RE: TOC in Word 2007 for Multiple Files

Subject: RE: TOC in Word 2007 for Multiple Files
From: Fred Ridder <docudoc -at- hotmail -dot- com>
To: <ltc -dot- writer -at- comcast -dot- net>, <techwr-l -at- lists -dot- techwr-l -dot- com>
Date: Fri, 20 Aug 2010 19:37:54 -0400


Tim Lewis wrote:
> I have been working on some older manuals for some clients that were written
> in Word. These manuals are 200 to 400+ pages long when put together as PDFs.
> Combining all the files for a manual into one file in Word just causes too
> many problems and I know that in the earlier versions of Word, Master
> Documents did not work. I need to generate a Table of Contents at the front
> of a manual for every file in the manual. How do you do that?

It's actually pretty easy to do using RD fields, which for some inexplicable reason are no longer documented in Word's help system as of Word 2007. The RD (referenced document) field tells Word to build any comiled content (TOC, LOT, LOF, index) that is in the same file using the headings (or captions or index entry codes) found in the file designated in the field code. If you include a series of RD fields for all the chapter files in the proper order, Word will build the TOC from those files just as if all those chapter files were actually contained in the same file as the TOC.
Here are the steps:

1) Create a file that will contain the TOC (and LOF and LOT, assuming you want those, too). It can also contain your title page and any other front matter you need to include in the composite document. I'll refer to this as the front matter file in the rest of these instructions.
2) At the bottom of the front matter document, include a series of RD fields that reference each of the chapter files in order.
To do this from the keyboard:


Press Ctrl+F9 to insert an empty field code object
Type RD followed by a space inside the field code brackets
Type (or paste) the path and filename of the appropriate chapter file enclosed in quote marks
If the chapter file is in the same directory as the frontmatter file or if you only provide a partial path (i.e. a path relative to the location of the frontmatter file) type a space then a backslash and the letter "f" following the quoted fielname. If you have provided an absolute path to the file, omit the \f switch.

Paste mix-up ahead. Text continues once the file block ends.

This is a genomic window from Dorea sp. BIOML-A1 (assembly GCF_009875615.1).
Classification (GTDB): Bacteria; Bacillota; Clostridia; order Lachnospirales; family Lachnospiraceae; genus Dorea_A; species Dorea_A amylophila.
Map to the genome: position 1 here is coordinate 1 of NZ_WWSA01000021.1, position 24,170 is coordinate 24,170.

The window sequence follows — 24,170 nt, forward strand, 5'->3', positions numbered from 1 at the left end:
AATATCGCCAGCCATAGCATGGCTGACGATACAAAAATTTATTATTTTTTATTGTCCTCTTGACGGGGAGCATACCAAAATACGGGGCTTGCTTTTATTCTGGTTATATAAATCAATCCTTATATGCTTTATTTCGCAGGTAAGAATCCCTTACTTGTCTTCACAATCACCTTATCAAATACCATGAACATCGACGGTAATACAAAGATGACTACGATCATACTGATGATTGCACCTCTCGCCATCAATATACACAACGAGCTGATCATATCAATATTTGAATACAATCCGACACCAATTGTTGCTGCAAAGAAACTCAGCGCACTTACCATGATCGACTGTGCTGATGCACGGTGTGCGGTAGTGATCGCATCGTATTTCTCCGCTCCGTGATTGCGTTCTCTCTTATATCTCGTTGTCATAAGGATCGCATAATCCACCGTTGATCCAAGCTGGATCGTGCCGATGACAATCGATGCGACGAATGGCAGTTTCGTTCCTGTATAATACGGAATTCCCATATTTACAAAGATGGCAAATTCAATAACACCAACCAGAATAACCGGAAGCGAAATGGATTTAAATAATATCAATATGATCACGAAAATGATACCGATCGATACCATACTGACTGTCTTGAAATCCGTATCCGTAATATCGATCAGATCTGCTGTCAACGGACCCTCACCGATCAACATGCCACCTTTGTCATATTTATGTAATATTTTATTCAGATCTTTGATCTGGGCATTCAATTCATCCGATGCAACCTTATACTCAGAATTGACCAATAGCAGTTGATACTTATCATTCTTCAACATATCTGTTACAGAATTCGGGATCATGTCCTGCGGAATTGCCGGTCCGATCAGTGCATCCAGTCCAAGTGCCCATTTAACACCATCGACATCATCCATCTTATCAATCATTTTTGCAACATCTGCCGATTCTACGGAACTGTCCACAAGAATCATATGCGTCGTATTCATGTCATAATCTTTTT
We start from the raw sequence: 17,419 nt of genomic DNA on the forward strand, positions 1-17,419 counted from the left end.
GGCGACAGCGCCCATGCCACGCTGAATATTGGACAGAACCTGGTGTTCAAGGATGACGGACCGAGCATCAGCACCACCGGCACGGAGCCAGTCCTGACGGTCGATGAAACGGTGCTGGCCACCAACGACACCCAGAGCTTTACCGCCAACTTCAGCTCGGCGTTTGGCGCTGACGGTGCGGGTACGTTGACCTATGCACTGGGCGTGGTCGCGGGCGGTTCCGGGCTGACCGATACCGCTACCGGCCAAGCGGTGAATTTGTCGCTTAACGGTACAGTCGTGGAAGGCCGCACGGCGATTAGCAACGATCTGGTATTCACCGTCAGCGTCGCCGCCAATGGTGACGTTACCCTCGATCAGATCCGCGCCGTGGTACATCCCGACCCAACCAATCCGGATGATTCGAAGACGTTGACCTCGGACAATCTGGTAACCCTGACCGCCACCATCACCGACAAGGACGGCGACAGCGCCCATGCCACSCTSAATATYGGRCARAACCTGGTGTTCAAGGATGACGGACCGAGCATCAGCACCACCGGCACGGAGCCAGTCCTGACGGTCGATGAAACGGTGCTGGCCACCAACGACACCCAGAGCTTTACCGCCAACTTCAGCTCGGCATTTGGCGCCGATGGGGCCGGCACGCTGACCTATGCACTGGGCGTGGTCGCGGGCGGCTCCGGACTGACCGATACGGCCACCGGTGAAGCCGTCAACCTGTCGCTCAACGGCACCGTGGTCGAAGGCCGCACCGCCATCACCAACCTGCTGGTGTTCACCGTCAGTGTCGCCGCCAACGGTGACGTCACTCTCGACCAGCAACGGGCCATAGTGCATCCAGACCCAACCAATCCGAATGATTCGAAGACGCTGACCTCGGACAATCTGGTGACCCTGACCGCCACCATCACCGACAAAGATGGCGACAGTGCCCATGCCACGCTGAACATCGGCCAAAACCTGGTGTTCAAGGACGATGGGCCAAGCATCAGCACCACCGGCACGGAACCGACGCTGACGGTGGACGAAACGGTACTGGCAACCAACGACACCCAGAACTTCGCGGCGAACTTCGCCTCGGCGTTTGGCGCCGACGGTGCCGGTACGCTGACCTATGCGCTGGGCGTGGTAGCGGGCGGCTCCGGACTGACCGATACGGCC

Repeat for each chapter file

Alternatively, you can use the Quick Parts>Field command on the Insert ribbon instead of Ctrl+F9. Note that you *cannot* directly type the curly braces to enclose the filed code; the command for inserting field codes imbues the brackets with voodoo that you cannot apply manually.

When you're done, you'll wind up with something that resembles the following:

{ RD “Introduction+References.docx” \f }
{ RD “Requirements.docx” \f }
{ RD “Architecture.docx” \f }
{ RD “System_Boot.docx” \f }
{ RD “System_Initialization.docx” \f }
Note that these will display with a dotted line under the text because they are automatically formatted as hidden.
3) Click the Office bubble and then the Word Options button (at the bottom of the window). Choose the Display properties and deselect the options for "Hidden text" and "Show all formatting marks", and make sure that "Print hidden text" is also deselected. This hides the RD field codes so that they won't affect the pagination.
4) Place the insertion point where you want the TOC to appear. Click Table of Contents on the References ribbon to insert the field code for the TOC. Word automatically scans each of the referenced files and builds the TOC.
5) Place the insertion point where you want the LOF and/or LOT to appear and then click the Insert Table of Figures button on the References ribbon and use the dialog to set up and build the LOF or LOT, as appropriate.
6) Pat yourself on the back.

Fred Ridder
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References:
TOC in Word 2007 for Multiple Files: From: Tim Lewis

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